The T-shirt from Space

astronaut.jpg

OK, so I saved the best for last.

One of the most impressive products I ran across at the Modern Day Marine expo was this material called Outlast. It’s almost too good to be true, and for the last week I’ve been testing a few products made with Outlast and I’m pretty impressed.

So here’s the deal. Under Armour made a big splash in the military community a few years ago with their moisture wicking fabrics — particularly their t-shirts that in the extreme heat of an Afghan or Iraqi summer, kept troops relatively cool compared to straight cotton. My experience (I wore the same material from Patagonia back in the summer of 2003) was that the shirts didn’t do much better than cotton for keeping you cool until you took off your body armor, when the moisture was able to evaporate and cooled your body much quicker. I had boxer shorts made out of the same material and hated them. It’s commando all the way for me from now on, baby.

Sure, the Under Armour-like material (Patagonia calls it Capilene, UA calls it HeatGear) worked great if you weren’t wearing anything over it — walking to the chow hall or working in the hooch — but its strength came when you doffed your gear and let the sweat melt away.

Then an IED hit…literally.

Because of the risk burns from the melted synthetic material in the flame flash of an IED blast, the Army and Marines Corps banned Under Armour base layers on patrol. The troops still love them and that hasn’t stopped the services from using them. Problem is, the Nomex or Nomex-like materials in the combat shirts now are still a little on the hot side.

That’s where Outlast comes in. The material is impregnated with “micro-encapsulated Thermocules” that actually absorb body heat and feel cool to the touch. It’s what’s called a “phase change” substance that goes from a solid to a liquid as it’s warmed. Thing is, it’s so small in the fabric that you don’t even notice it. And it really works.

If you grab a piece of the fabric in your hand and ball it up, you feel the cool against your skin. There’s a limit to how cool the substance gets…eventually it warms up to the temperature of your skin, but if you stop exerting and take a short break, the material cools back down. I’ve tried a sample of the material in one of the harshest environments in the world: my shoes. Trust me, you NEVER want to go there when my hot feet are aboard, but the Outlast impregnated footbeds have been able to regulate the steam bath of my inner shoes to a degree that it doesn’t insult the olfactory.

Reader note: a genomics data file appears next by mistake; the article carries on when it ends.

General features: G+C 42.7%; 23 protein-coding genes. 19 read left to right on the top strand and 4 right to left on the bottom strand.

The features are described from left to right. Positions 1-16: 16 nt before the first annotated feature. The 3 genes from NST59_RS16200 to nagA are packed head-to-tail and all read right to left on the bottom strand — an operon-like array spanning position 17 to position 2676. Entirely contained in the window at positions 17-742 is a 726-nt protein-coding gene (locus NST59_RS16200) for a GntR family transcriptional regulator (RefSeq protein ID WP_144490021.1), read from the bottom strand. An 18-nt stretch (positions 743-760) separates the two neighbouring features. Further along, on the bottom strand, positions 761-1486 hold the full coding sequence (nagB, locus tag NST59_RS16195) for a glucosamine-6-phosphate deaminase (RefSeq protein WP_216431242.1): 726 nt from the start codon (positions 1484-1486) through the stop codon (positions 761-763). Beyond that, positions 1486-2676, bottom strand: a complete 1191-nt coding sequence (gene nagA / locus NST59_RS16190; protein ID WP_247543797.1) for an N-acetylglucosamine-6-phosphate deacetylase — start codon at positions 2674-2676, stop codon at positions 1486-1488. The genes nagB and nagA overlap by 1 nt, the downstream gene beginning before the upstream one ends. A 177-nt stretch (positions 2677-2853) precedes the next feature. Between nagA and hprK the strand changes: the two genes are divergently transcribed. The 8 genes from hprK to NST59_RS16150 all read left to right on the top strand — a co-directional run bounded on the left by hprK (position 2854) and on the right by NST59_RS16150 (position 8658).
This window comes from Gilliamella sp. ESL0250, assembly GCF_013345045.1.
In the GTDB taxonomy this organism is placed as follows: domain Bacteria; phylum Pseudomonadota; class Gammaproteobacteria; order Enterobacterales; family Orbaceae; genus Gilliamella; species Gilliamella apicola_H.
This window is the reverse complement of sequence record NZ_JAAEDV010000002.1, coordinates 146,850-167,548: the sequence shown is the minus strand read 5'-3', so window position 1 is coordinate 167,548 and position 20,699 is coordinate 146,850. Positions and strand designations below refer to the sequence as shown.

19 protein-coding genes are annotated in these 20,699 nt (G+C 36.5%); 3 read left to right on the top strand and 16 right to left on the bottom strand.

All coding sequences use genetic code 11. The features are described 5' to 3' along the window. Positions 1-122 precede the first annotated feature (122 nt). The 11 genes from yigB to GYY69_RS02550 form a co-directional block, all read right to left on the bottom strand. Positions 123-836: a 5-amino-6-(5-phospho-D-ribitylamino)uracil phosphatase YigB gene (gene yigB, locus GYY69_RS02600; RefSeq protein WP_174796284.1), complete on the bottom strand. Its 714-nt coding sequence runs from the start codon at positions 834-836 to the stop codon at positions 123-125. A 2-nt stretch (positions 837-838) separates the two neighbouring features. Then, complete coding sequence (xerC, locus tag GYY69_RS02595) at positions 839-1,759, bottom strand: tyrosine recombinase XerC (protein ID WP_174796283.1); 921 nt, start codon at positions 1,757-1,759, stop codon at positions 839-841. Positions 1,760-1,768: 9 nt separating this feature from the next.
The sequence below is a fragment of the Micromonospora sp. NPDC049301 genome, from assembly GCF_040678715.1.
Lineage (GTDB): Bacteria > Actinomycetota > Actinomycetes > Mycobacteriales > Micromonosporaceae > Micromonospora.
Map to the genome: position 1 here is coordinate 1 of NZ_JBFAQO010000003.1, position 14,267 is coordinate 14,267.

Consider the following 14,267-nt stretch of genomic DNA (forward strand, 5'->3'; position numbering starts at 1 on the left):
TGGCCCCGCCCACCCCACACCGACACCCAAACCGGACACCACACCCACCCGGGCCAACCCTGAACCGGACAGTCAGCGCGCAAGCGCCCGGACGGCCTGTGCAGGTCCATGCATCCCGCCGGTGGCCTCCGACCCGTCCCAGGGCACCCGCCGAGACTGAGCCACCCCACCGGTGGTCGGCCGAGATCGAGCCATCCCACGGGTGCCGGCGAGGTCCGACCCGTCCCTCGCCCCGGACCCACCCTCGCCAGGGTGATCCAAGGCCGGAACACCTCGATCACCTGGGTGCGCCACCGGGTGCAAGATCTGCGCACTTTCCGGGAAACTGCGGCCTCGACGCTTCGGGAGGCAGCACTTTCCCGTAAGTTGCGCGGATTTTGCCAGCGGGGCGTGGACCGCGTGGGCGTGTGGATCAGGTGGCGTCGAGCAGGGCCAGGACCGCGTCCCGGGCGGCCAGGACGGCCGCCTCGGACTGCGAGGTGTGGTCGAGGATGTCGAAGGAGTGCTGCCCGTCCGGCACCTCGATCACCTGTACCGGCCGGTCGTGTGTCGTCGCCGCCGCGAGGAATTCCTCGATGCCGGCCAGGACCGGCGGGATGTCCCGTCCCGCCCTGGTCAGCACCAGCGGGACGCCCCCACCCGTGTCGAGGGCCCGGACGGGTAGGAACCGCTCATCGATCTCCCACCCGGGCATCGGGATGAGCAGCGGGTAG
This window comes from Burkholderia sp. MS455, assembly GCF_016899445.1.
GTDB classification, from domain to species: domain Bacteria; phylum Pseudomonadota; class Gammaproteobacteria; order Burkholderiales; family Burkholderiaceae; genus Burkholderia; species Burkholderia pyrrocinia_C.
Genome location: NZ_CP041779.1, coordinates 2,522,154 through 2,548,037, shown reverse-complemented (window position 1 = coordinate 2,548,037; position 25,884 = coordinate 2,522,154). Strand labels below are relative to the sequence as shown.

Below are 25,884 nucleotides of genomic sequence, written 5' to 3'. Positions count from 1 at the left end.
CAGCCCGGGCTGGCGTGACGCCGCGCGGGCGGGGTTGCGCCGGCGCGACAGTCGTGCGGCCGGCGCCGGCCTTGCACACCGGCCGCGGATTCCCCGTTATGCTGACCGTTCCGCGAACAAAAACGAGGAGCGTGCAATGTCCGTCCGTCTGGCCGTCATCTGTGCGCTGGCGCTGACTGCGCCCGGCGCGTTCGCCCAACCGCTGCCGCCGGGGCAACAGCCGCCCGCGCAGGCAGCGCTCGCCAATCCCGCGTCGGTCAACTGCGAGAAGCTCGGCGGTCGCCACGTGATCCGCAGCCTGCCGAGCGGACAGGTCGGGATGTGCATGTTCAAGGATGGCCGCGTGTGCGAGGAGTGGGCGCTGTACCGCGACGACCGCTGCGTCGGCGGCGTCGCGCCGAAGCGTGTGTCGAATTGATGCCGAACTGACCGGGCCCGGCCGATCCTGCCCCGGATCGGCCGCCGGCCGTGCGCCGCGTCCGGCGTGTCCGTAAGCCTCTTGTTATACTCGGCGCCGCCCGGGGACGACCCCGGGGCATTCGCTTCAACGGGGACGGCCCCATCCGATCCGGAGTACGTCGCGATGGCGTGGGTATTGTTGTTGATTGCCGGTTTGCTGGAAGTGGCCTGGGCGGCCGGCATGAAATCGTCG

The potential for the material is limitless (it was originally designed for the temperature extremes of space suits)…think about it as a liner for your body armor, a replacement for your base layer shirt on patrol, lining a cold weather parka so you don’t over heat, flight suits…It’s not often that I run across something that seems like a game changer in a lot of ways, but so far as I can tell with my own “field test,” Outlast seems to work pretty darn well.

— Christian

  • SMSgt Mac

    ‘commando’
    T…M…I

  • Steve

    Ditto on the “kommanado” remark, started in 1987 on the flight deck of CVN-65.

  • ttr

    What does “working in the hooch” mean?

  • Kaltes

    Please explain how this works, basic physics says that the heat has to go somewhere.
    Just because something CONDUCTS heat well doesn’t mean much. Metal is an excellent conductor of heat. line your shoes with room temperature metal and they will feel downright cold, but the metal will warm up soon enough and any effect will be lost.
    So what I’m asking you is, how does this material control heat AFTER it warms up. How does it dissipate the heat in order to absorb more?
    If it can’t do that, then the solution is temporary, and will not actually bring any improvement in capabilities.

  • fronten

    Kaltes: the solution is not temporary but more of a ‘time shift’ as the material seems only be able to store excess body heat for a while and give it back later. therefore it may only be appropriate for changing environments e.g. driving a hot tank and stepping out into colder surroundings.
    ofcourse nothing may help the people who have to stay 24/7 in real hot and humid environments except a powered thermal exchange gear.
    (sorry for bad english)

  • G-Dog

    I have to agree with Fronten, it sounds like these capsules will only store the heat for later, I wonder what happens when they become saturated (with heat), I assume they will lose their effectiveness. I am a firm believer in X-Static/silvermax, a silver fiber woven into fabric to help reflect and dissipate heat. As a side benefit it also denatures proteins, which basically means it kills all the bacteria which make a sweaty guy like me stink. I have personally worn some of the garments containing 5% X-Static for two weeks. . .
    Two companies captalizing on the X-Static/silvermax technology developed by NASA are:
    Medalist http://www.medalist.com
    Zensah http://www.zensah.com/

  • Willie

    So when an IED explodes and shrapnel and outlast enter you body which is going to kill you first? Is the fabric safe or poisonous when it enters the body in shreds? I would think a material like x-static would prove useful for such injuries since it is anti-microbial and has silver embedded in it. The cooling relief may become too tempting for soldiers to continue wearing their protective gear. Are they more likely or less likely to take off their gear with outlast?

  • Fritz

    The outlast material absorbs heat ebnergy which causes a phase change from solid (wax) to liquid (wax). The phase change is the real heat sink. Once the phase change occurs the Outlast fabric is like any other. As you shift from a hot to a cool environment. The liquid wax dissipates some heat which prevents a chilling effect.
    Outlast is a gimmick….it kind of works in a very restricted temperature range.
    Wool is really where it’s at!